What should my pricing strategy be for 2021?
Pricing strategies for 2021 will depend on the size and nature of insurers’ current business models. Holding back on new business in 2021 may arguably be the right strategy for smaller players who can move in and swoop when prices rise (assuming they do) in 2022. This is particularly the case for those who are not very reliant on their back books, have more efficient business models and, overall, can sustain lower equilibrium prices than the market average. Conversely, those with a larger back book of business might find that 2021 is the last opportunity to generate significant new business sales via discounting.
While it is possible that we have seen some players pursuing an aggressive growth strategy so far in 2021, the impacts of COVID-19 on the frequency of Motor (and to some extent Home) claims have driven down market prices with different companies taking different approaches to the amount of discount that is sustainable. These other market effects make it harder to judge whether lower prices from competitors are driven by a desire to take market share in 2021 or a genuine belief that pricing should be lower to reflect the claims environment. Gaining market share of customers most likely to switch again in 2022 is not a good strategy so insurers will need to rely heavily on their ability to predict the customer lifetime value – something the FCA has highlighted has not been done very well by many in the past.
How do I protect the value of my back book?
There is no sugar coating the outlook for insurers when it comes to the impact of the new rules on back books. That said, pricing of the front book is likely to be significantly more profitable than in the past and could offset some of the reduction in back book value.
As if were not already clear, closing to new business is not an option for the protection of back book margins and the new rules have reiterated this point in the new guidance around closed books. The hard truth for many in the industry is that renewal prices are going to come down and therefore becoming more efficient is the main lever that can be pulled in order to protect margins in the long-run. An additional aspect will be the success of moving customers onto brands or products with higher coverage and (potentially) higher margins over time.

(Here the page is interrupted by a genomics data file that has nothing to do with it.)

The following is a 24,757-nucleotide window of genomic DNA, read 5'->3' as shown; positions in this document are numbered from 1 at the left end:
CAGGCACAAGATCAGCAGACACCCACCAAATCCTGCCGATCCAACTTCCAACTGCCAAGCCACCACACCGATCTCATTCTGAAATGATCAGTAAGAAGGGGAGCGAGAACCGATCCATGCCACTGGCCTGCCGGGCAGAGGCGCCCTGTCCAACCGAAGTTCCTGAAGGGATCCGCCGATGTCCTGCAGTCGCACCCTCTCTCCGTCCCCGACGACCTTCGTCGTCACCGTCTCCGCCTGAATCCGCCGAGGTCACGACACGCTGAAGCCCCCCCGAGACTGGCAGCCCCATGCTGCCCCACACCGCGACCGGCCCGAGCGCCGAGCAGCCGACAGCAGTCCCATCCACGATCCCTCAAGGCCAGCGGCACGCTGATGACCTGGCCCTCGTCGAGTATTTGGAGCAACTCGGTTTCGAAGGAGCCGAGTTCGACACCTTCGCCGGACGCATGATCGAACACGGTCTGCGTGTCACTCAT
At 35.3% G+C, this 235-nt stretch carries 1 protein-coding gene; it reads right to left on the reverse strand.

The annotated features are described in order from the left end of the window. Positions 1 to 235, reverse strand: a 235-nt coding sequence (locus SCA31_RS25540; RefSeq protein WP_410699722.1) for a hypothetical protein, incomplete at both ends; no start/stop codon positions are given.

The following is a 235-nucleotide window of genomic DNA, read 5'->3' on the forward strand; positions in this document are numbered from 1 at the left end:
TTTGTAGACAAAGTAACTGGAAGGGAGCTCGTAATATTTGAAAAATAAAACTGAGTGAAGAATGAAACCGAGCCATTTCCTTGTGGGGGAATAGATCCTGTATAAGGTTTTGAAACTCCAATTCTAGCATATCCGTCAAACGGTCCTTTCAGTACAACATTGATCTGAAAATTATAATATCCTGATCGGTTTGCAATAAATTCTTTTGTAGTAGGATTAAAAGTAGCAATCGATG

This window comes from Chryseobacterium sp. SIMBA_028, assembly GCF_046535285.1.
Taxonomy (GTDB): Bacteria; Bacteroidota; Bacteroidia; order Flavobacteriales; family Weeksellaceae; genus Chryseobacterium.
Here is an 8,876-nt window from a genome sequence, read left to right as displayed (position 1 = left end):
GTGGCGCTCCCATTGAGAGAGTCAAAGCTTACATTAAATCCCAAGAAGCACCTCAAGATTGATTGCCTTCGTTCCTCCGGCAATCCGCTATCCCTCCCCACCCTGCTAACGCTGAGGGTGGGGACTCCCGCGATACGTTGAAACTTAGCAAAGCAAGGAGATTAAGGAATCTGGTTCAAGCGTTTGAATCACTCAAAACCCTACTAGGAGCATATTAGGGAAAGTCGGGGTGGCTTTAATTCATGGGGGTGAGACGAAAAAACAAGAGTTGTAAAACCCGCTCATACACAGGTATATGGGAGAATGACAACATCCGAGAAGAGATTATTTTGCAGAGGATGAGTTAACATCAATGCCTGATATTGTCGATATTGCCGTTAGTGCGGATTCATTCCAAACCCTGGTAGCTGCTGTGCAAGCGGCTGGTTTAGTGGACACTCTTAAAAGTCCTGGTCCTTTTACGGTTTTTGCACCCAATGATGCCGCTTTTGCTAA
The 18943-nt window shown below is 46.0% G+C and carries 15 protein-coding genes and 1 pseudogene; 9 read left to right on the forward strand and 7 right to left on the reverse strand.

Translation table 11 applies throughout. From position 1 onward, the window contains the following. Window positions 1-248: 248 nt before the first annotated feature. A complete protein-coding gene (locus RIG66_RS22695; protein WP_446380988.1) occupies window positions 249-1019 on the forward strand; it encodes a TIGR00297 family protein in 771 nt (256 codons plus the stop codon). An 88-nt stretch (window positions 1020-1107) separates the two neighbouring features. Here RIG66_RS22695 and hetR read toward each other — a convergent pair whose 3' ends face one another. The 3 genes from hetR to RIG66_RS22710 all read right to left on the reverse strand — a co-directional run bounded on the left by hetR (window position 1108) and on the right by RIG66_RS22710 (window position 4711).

How Oxbow Partners can help
Market response and assessment of Pricing Review readiness
- How do we expect the market to respond to the recommendations? What are the different scenarios?
- What does that imply for the operation of the market?
- What positions do we think which players will take? What are the implications on brand?
- What does this mean for the likely impact on pricing, distribution, products and service?
- Overall, do we think this will lead to a simplification of pricing and product, or increased fragmentation and therefore complexity?
- Will this encourage or deter new entrants into the market? How might the new players differ in approach to the current participants?
- What is the implication for M&A strategy? Is there value we should realise now, or are there targets we should consider now or in the future?
- What new business models might emerge in the new market?
- How can we respond to these regulatory challenges strategically, creating long term, sustainable value for our business, rather than just ‘ticking the box’?
- Overall, what is our response and how do we position ourselves?
Operations and technology
- How do we continue to ensure cost leadership?
- What changes do we need to make to our pricing capability and function to succeed?
- What impact does this have on our technology estate? Is now the time to make fundamental changes?
- What governance and reporting requirements will emerge, and what data and other changes do I need to make to be ready?
To discuss this topic further with our Market Intelligence or Consulting teams, please get in touch.